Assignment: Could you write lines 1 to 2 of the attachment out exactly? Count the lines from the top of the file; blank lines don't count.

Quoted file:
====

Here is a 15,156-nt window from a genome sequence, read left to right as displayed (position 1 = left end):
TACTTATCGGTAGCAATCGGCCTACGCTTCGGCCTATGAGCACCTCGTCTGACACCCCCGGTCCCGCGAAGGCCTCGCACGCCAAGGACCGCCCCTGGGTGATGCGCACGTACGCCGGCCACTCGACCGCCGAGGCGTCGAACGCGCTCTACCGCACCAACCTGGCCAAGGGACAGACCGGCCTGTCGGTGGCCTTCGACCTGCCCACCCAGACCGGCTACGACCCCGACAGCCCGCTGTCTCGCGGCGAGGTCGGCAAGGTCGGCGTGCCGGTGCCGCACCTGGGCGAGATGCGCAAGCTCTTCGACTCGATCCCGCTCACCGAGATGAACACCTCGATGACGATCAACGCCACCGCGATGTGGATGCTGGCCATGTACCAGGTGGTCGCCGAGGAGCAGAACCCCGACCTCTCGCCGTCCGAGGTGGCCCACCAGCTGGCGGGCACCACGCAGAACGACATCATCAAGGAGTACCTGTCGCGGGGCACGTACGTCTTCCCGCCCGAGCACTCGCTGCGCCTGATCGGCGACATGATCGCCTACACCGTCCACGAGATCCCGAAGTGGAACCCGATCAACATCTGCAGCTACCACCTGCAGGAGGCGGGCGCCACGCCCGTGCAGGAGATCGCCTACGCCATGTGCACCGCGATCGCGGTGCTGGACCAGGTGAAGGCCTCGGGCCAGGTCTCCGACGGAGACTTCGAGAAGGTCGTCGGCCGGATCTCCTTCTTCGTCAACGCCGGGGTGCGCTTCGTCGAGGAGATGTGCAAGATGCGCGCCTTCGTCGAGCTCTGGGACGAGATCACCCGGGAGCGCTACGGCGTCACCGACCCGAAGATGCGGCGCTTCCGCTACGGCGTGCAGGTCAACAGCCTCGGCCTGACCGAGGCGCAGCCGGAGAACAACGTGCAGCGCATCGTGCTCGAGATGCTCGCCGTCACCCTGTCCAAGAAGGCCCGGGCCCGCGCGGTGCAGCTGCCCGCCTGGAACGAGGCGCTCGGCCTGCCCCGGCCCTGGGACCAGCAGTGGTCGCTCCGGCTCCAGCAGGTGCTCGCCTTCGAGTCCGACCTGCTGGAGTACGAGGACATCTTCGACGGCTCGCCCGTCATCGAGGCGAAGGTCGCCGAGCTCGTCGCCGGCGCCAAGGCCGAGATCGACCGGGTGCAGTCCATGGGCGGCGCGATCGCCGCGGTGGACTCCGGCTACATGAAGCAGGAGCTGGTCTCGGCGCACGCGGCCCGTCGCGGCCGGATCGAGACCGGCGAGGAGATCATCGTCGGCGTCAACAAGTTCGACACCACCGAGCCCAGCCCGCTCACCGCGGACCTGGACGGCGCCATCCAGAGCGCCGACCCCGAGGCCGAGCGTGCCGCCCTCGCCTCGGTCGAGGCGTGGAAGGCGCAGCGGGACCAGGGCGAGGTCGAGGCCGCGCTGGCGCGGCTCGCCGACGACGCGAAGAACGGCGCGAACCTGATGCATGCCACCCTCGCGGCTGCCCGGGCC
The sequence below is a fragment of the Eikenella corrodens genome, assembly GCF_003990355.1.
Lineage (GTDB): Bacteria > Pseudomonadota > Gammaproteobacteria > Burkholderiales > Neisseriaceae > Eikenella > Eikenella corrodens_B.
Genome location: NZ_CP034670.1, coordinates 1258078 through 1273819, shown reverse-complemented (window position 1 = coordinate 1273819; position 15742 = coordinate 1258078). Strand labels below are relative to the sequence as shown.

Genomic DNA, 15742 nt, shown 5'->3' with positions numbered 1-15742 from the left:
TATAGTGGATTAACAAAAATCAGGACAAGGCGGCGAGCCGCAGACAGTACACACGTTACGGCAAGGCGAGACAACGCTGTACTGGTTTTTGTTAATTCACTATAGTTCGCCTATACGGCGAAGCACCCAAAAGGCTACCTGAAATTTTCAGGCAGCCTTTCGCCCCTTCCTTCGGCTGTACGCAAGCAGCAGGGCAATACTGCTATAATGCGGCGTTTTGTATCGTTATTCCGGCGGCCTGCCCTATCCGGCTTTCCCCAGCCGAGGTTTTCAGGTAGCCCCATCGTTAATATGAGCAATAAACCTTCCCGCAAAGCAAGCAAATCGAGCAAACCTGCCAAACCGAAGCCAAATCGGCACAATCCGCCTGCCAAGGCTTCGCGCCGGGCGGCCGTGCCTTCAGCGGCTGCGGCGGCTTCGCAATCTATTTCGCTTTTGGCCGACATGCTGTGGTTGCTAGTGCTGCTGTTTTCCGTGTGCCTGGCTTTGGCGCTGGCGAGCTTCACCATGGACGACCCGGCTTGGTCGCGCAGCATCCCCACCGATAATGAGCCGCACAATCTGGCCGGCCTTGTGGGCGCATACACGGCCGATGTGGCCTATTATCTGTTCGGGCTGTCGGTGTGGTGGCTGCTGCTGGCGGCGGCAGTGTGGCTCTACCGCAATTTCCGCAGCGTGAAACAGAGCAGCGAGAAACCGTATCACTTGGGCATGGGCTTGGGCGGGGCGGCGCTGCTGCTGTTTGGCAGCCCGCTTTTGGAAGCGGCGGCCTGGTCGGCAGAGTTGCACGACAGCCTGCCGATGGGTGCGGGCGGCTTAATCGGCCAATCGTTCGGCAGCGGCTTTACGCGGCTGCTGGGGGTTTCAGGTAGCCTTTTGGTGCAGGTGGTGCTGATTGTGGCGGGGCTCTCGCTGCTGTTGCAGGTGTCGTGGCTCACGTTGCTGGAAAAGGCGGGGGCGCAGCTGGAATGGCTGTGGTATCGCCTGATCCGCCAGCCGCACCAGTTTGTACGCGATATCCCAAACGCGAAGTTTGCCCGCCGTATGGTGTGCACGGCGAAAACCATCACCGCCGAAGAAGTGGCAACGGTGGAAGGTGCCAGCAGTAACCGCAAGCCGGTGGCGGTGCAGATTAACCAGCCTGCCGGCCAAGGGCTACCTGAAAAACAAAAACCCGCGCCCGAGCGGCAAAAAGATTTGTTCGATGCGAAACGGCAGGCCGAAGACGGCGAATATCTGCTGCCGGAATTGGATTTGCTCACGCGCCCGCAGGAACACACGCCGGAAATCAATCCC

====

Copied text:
Here is a 15,156-nt window from a genome sequence, read left to right as displayed (position 1 = left end):
TACTTATCGGTAGCAATCGGCCTACGCTTCGGCCTATGAGCACCTCGTCTGACACCCCCGGTCCCGCGAAGGCCTCGCACGCCAAGGACCGCCCCTGGGTGATGCGCACGTACGCCGGCCACTCGACCGCCGAGGCGTCGAACGCGCTCTACCGCACCAACCTGGCCAAGGGACAGACCGGCCTGTCGGTGGCCTTCGACCTGCCCACCCAGACCGGCTACGACCCCGACAGCCCGCTGTCTCGCGGCGAGGTCGGCAAGGTCGGCGTGCCGGTGCCGCACCTGGGCGAGATGCGCAAGCTCTTCGACTCGATCCCGCTCACCGAGATGAACACCTCGATGACGATCAACGCCACCGCGATGTGGATGCTGGCCATGTACCAGGTGGTCGCCGAGGAGCAGAACCCCGACCTCTCGCCGTCCGAGGTGGCCCACCAGCTGGCGGGCACCACGCAGAACGACATCATCAAGGAGTACCTGTCGCGGGGCACGTACGTCTTCCCGCCCGAGCACTCGCTGCGCCTGATCGGCGACATGATCGCCTACACCGTCCACGAGATCCCGAAGTGGAACCCGATCAACATCTGCAGCTACCACCTGCAGGAGGCGGGCGCCACGCCCGTGCAGGAGATCGCCTACGCCATGTGCACCGCGATCGCGGTGCTGGACCAGGTGAAGGCCTCGGGCCAGGTCTCCGACGGAGACTTCGAGAAGGTCGTCGGCCGGATCTCCTTCTTCGTCAACGCCGGGGTGCGCTTCGTCGAGGAGATGTGCAAGATGCGCGCCTTCGTCGAGCTCTGGGACGAGATCACCCGGGAGCGCTACGGCGTCACCGACCCGAAGATGCGGCGCTTCCGCTACGGCGTGCAGGTCAACAGCCTCGGCCTGACCGAGGCGCAGCCGGAGAACAACGTGCAGCGCATCGTGCTCGAGATGCTCGCCGTCACCCTGTCCAAGAAGGCCCGGGCCCGCGCGGTGCAGCTGCCCGCCTGGAACGAGGCGCTCGGCCTGCCCCGGCCCTGGGACCAGCAGTGGTCGCTCCGGCTCCAGCAGGTGCTCGCCTTCGAGTCCGACCTGCTGGAGTACGAGGACATCTTCGACGGCTCGCCCGTCATCGAGGCGAAGGTCGCCGAGCTCGTCGCCGGCGCCAAGGCCGAGATCGACCGGGTGCAGTCCATGGGCGGCGCGATCGCCGCGGTGGACTCCGGCTACATGAAGCAGGAGCTGGTCTCGGCGCACGCGGCCCGTCGCGGCCGGATCGAGACCGGCGAGGAGATCATCGTCGGCGTCAACAAGTTCGACACCACCGAGCCCAGCCCGCTCACCGCGGACCTGGACGGCGCCATCCAGAGCGCCGACCCCGAGGCCGAGCGTGCCGCCCTCGCCTCGGTCGAGGCGTGGAAGGCGCAGCGGGACCAGGGCGAGGTCGAGGCCGCGCTGGCGCGGCTCGCCGACGACGCGAAGAACGGCGCGAACCTGATGCATGCCACCCTCGCGGCTGCCCGGGCC